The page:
A Michigan appeals court ruled Friday that absentee ballots must be received by 8 p.m. on Election Day to count, blocking a ruling that had extended the deadline.
Friday’s ruling also reinstated some prohibitions against third-party ballot collection, which means voters can no longer designate any person of their choosing to deliver their mail ballots to election officials.
The outcome was a major victory for Republicans in a critical battleground state, and a loss for the Democratic groups that brought the original suit to ease the state’s limits on mail-in voting.
The state’s Republican-controlled Legislature had brought the appeal, arguing that the coronavirus pandemic and ongoing US Postal Service slowdowns weren’t compelling enough reasons to extend the absentee ballot deadline or to ease restrictions on third-party ballot collection.
The appeals court overturned a sweeping September ruling that said absentee ballots postmarked by the day before Election Day must be counted if they arrive within two weeks of Election Day. While Court of Claims Judge Cynthia Stephens had found that there was “unrefuted evidence” of the pandemic affecting the mail delivery timeline, the appeals court judges said the pandemic and delivery slowdown “are not attributable to the state.”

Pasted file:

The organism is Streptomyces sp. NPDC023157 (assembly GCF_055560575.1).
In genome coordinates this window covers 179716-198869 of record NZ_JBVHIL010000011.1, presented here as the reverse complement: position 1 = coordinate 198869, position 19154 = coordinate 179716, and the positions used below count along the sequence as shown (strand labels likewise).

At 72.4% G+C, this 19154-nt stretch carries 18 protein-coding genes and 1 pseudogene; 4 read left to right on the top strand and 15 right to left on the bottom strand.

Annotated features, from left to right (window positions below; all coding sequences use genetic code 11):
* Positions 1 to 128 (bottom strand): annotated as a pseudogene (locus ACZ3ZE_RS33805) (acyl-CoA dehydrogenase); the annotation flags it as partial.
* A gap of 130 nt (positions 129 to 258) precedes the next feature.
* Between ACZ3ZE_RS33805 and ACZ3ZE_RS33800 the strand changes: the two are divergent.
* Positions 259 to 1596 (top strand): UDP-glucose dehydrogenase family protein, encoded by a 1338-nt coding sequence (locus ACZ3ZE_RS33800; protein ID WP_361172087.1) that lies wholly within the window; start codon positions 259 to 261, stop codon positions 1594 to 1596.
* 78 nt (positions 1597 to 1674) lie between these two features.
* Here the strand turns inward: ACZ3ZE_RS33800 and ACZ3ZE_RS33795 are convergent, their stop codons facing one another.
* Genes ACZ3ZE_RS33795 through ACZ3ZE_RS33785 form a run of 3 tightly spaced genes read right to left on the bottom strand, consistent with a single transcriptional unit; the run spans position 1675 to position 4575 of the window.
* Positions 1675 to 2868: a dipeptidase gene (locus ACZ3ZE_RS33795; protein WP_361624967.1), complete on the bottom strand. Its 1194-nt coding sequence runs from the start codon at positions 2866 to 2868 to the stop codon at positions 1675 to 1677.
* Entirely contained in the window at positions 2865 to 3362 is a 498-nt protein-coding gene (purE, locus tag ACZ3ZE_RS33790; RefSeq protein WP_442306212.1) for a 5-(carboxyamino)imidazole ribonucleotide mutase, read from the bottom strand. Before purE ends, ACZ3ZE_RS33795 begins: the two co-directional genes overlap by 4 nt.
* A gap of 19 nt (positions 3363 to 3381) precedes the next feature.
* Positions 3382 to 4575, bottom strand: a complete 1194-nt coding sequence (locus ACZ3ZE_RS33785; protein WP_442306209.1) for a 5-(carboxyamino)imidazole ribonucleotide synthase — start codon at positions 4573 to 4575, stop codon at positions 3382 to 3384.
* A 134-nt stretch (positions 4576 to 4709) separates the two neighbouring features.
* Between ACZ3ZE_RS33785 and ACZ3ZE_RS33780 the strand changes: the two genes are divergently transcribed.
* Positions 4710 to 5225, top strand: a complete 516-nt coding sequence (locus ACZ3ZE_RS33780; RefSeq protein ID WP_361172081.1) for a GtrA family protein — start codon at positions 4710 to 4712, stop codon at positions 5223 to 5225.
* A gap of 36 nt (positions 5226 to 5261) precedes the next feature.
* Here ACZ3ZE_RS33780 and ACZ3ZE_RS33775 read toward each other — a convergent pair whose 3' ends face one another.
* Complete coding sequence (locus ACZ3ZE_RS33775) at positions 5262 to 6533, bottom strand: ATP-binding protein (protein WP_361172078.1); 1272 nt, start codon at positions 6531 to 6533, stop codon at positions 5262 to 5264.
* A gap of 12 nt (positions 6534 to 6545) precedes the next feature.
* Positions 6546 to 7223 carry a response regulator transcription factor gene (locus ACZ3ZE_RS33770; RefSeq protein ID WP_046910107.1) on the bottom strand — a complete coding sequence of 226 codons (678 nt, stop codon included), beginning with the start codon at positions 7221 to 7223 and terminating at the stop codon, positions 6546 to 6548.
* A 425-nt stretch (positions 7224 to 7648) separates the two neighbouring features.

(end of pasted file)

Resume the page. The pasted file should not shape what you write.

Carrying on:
“Although those factors may complicate plaintiffs’ voting process, they do not automatically amount to a loss of the right to vote absentee,” wrote appellate Judges Thomas Cameron, Mark Boonstra and Michael Gadola.
The judges pointed to the nearly 1,000 drop boxes and numerous satellite voting locations made available throughout the state as further evidence that all efforts were being made to make it easier for voters to deliver their absentee ballots and an extension was not needed.
“To be sure, the pandemic has caused considerable change in our lives, but election officials have taken considerable steps to alleviate the potential effects by making no-reason absent voting easier for the 2020 election,” they wrote.
The judges also sided with the GOP-controlled Legislature, which claimed that implementing stricter ballot-handling restrictions was “intended to combat voter fraud.” There is no proof of widespread voter fraud in US elections, including with mail balloting.
The chairman of the Michigan Republican Party, Laura Cox, tweeted Friday night: “This is a great day for the rule of law. It’s important that the rules aren’t changed during an election to advantage one party over another.”
The Michigan Democratic Party said in a statement Friday night that it was “disappointed” by the ruling, but it did not immediately say anything about appealing to the Michigan Supreme Court.
“Voters should not be punished for delays in the U.S. Postal Service or for unexpected emergencies that could make it a challenge for them to get to the polls on election day,” the statement said.